"The Persian Gulf War will influence congressional views on U.S. defense policy for many years. In considering the defense-policy implications of the Gulf War, a major task for Congress is to determine in what ways the Gulf War is an indicator for future conflicts involving U.S. military forces, and in what ways it is an anomalous case unlikely to be repeated. The Gulf War has led some Members to question whether U.S. military force structure should be reduced as much as called for under the Administration's proposed FY1992-FY1997 defense plan. The war appears to have reinforced support for high-tech weapons. The performance of the Patriot anti missile system is being cited as a new argument for developing strategic and theater ballistic missile defenses. The war demonstrated the growing importance of space systems to the U.S. military. […] The war appears to have validated many aspects of U.S. policy regarding reserve forces, but may lead to a reassessment of the reserve round-out combat brigades. It highlighted issues regarding women, minorities, and parents in the military. The war appears to have validated the wartime value of the Goldwater-Nichols act reorganizing the Defense Department. In the wake of the war, members of the military reform movement may need to reassess some of their views, but can argue that others were validated. The war highlighted the U.S. defense industrial base's growing dependence on foreign-made components. The war may lead to changes in U.S. and foreign policies on exports of weapons and military technology to the Third World."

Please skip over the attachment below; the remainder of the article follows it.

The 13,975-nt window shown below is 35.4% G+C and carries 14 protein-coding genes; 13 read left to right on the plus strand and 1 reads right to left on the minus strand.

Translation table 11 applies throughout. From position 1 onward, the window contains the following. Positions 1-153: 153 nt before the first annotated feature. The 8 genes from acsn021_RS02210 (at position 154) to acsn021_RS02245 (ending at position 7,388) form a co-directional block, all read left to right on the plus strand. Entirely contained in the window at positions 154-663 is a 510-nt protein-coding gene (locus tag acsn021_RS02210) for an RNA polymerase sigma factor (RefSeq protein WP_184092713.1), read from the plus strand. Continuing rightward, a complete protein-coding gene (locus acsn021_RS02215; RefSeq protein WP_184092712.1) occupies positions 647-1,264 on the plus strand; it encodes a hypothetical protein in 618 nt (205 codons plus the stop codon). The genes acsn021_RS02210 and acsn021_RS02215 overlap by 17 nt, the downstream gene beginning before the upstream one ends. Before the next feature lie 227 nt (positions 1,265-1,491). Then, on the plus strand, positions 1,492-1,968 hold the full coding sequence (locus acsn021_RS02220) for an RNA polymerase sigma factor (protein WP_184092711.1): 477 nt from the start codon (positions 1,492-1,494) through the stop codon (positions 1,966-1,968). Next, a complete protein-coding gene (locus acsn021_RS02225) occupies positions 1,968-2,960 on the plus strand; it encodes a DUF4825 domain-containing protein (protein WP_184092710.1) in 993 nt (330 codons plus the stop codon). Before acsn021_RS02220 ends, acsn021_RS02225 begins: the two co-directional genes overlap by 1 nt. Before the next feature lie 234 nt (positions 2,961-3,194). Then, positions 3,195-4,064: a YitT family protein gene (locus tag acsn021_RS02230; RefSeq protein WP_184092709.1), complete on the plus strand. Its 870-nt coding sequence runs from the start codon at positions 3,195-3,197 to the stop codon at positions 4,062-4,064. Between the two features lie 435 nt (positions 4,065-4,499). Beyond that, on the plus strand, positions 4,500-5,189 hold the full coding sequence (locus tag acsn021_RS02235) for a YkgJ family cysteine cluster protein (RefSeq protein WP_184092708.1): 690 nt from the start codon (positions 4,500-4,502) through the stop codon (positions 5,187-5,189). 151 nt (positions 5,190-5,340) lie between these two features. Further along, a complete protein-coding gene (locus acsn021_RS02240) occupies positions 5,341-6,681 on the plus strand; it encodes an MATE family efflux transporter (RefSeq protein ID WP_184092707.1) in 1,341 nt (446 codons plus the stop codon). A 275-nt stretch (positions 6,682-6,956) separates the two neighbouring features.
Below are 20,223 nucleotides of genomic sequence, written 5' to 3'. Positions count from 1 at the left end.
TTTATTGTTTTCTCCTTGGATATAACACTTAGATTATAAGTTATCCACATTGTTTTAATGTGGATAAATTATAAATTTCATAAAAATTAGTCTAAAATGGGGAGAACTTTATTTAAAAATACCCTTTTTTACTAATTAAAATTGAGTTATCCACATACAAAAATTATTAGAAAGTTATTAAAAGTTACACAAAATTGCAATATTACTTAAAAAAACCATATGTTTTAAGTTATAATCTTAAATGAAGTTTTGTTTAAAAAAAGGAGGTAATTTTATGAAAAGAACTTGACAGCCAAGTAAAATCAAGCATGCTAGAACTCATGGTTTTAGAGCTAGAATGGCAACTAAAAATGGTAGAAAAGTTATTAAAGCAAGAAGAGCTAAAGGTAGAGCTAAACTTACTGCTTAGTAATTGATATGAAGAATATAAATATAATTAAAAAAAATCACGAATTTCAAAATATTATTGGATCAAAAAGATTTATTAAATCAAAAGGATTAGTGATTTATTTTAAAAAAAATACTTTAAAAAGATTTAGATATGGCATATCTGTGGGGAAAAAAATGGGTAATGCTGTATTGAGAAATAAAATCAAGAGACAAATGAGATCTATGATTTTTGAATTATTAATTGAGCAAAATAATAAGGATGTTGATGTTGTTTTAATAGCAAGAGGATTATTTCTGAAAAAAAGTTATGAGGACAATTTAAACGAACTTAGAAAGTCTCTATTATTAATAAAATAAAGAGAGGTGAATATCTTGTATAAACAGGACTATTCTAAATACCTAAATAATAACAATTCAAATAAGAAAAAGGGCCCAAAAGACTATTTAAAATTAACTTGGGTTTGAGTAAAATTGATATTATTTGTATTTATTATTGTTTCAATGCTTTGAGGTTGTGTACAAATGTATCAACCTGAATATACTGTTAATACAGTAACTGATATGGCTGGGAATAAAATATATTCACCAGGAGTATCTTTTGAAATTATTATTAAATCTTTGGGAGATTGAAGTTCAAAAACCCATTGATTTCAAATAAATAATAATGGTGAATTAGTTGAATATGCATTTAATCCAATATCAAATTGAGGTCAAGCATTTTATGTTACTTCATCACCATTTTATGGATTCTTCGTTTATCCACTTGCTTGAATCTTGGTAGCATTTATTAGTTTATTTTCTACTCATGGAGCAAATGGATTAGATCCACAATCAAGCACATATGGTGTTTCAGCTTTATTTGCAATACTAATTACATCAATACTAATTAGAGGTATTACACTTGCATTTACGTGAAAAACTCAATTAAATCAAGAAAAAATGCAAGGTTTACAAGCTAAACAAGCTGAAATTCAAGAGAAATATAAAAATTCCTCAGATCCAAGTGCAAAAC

CRS Report for Congress, 91-421